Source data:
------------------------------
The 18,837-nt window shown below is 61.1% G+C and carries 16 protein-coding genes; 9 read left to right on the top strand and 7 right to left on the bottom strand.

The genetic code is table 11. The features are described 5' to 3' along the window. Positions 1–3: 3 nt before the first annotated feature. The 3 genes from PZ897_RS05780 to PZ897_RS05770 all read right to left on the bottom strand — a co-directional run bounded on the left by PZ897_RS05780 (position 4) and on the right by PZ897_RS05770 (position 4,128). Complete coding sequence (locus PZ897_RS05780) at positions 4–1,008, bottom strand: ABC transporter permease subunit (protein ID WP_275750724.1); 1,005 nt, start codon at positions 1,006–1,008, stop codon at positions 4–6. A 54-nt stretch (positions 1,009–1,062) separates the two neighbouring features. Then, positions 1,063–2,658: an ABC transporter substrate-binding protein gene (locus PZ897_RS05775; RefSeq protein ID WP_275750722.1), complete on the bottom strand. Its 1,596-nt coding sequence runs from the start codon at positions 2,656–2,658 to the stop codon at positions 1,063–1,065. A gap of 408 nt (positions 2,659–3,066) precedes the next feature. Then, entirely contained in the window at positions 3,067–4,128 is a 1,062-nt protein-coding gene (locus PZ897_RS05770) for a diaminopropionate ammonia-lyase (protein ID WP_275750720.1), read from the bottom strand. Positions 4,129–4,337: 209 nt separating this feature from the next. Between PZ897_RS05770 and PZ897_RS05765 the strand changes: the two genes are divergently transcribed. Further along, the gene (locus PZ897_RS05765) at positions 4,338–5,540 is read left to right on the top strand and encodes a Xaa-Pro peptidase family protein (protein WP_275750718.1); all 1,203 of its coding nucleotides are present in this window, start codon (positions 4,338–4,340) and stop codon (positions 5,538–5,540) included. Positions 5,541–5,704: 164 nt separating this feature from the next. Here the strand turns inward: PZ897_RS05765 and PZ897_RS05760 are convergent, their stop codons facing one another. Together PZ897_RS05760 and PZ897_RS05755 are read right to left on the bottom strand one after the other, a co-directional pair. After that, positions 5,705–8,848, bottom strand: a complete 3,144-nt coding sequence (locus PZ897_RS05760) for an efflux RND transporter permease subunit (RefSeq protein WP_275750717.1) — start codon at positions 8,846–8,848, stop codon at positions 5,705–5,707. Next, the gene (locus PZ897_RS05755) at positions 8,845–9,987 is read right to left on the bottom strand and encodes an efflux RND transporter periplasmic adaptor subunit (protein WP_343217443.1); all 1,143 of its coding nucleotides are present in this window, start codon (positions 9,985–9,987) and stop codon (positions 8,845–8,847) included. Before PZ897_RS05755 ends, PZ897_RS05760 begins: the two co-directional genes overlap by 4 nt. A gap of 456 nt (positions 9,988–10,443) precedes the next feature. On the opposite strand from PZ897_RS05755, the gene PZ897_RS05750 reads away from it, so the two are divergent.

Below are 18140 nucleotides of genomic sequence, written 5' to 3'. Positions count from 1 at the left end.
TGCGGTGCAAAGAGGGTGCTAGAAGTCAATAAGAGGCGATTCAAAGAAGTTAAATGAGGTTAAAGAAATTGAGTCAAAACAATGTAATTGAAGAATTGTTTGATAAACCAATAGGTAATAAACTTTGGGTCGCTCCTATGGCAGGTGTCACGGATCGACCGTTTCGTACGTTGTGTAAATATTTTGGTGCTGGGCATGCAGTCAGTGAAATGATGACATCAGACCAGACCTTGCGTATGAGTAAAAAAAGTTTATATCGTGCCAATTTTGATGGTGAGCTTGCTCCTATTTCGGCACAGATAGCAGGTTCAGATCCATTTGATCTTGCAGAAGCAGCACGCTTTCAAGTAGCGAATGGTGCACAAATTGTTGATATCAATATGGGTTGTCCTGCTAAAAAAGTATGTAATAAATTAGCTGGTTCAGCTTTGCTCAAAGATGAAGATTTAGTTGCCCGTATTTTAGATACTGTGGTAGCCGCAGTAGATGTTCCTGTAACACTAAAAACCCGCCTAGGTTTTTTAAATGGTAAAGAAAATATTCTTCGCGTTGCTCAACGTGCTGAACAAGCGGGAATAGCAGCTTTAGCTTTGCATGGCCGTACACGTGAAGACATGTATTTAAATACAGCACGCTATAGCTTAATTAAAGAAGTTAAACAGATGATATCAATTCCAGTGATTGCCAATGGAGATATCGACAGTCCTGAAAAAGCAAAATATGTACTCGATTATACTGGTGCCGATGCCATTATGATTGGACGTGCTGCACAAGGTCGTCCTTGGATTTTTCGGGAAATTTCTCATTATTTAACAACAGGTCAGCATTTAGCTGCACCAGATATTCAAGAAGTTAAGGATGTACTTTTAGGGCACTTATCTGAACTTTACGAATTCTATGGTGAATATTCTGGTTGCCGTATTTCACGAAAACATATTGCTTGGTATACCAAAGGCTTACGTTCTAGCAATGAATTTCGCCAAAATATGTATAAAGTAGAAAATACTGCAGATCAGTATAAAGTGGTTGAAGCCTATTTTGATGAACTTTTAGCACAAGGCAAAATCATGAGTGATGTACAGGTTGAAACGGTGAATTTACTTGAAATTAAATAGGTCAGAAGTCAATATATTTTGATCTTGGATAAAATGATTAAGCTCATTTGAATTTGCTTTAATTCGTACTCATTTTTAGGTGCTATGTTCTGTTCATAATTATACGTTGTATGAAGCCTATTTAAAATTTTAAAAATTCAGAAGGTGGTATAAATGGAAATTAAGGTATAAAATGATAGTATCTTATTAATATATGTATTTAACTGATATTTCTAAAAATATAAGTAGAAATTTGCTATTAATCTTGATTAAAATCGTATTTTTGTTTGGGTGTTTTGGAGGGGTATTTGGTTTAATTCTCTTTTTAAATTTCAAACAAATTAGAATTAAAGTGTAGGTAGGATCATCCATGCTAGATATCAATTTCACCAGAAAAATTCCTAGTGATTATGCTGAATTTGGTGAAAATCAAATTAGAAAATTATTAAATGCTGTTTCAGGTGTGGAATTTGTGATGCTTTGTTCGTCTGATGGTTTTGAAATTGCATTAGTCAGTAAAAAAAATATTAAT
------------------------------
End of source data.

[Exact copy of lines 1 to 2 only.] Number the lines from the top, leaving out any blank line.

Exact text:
The 18,837-nt window shown below is 61.1% G+C and carries 16 protein-coding genes; 9 read left to right on the top strand and 7 right to left on the bottom strand.

The genetic code is table 11. The features are described 5' to 3' along the window. Positions 1–3: 3 nt before the first annotated feature. The 3 genes from PZ897_RS05780 to PZ897_RS05770 all read right to left on the bottom strand — a co-directional run bounded on the left by PZ897_RS05780 (position 4) and on the right by PZ897_RS05770 (position 4,128). Complete coding sequence (locus PZ897_RS05780) at positions 4–1,008, bottom strand: ABC transporter permease subunit (protein ID WP_275750724.1); 1,005 nt, start codon at positions 1,006–1,008, stop codon at positions 4–6. A 54-nt stretch (positions 1,009–1,062) separates the two neighbouring features. Then, positions 1,063–2,658: an ABC transporter substrate-binding protein gene (locus PZ897_RS05775; RefSeq protein ID WP_275750722.1), complete on the bottom strand. Its 1,596-nt coding sequence runs from the start codon at positions 2,656–2,658 to the stop codon at positions 1,063–1,065. A gap of 408 nt (positions 2,659–3,066) precedes the next feature. Then, entirely contained in the window at positions 3,067–4,128 is a 1,062-nt protein-coding gene (locus PZ897_RS05770) for a diaminopropionate ammonia-lyase (protein ID WP_275750720.1), read from the bottom strand. Positions 4,129–4,337: 209 nt separating this feature from the next. Between PZ897_RS05770 and PZ897_RS05765 the strand changes: the two genes are divergently transcribed. Further along, the gene (locus PZ897_RS05765) at positions 4,338–5,540 is read left to right on the top strand and encodes a Xaa-Pro peptidase family protein (protein WP_275750718.1); all 1,203 of its coding nucleotides are present in this window, start codon (positions 4,338–4,340) and stop codon (positions 5,538–5,540) included. Positions 5,541–5,704: 164 nt separating this feature from the next. Here the strand turns inward: PZ897_RS05765 and PZ897_RS05760 are convergent, their stop codons facing one another. Together PZ897_RS05760 and PZ897_RS05755 are read right to left on the bottom strand one after the other, a co-directional pair. After that, positions 5,705–8,848, bottom strand: a complete 3,144-nt coding sequence (locus PZ897_RS05760) for an efflux RND transporter permease subunit (RefSeq protein WP_275750717.1) — start codon at positions 8,846–8,848, stop codon at positions 5,705–5,707. Next, the gene (locus PZ897_RS05755) at positions 8,845–9,987 is read right to left on the bottom strand and encodes an efflux RND transporter periplasmic adaptor subunit (protein WP_343217443.1); all 1,143 of its coding nucleotides are present in this window, start codon (positions 9,985–9,987) and stop codon (positions 8,845–8,847) included. Before PZ897_RS05755 ends, PZ897_RS05760 begins: the two co-directional genes overlap by 4 nt. A gap of 456 nt (positions 9,988–10,443) precedes the next feature. On the opposite strand from PZ897_RS05755, the gene PZ897_RS05750 reads away from it, so the two are divergent.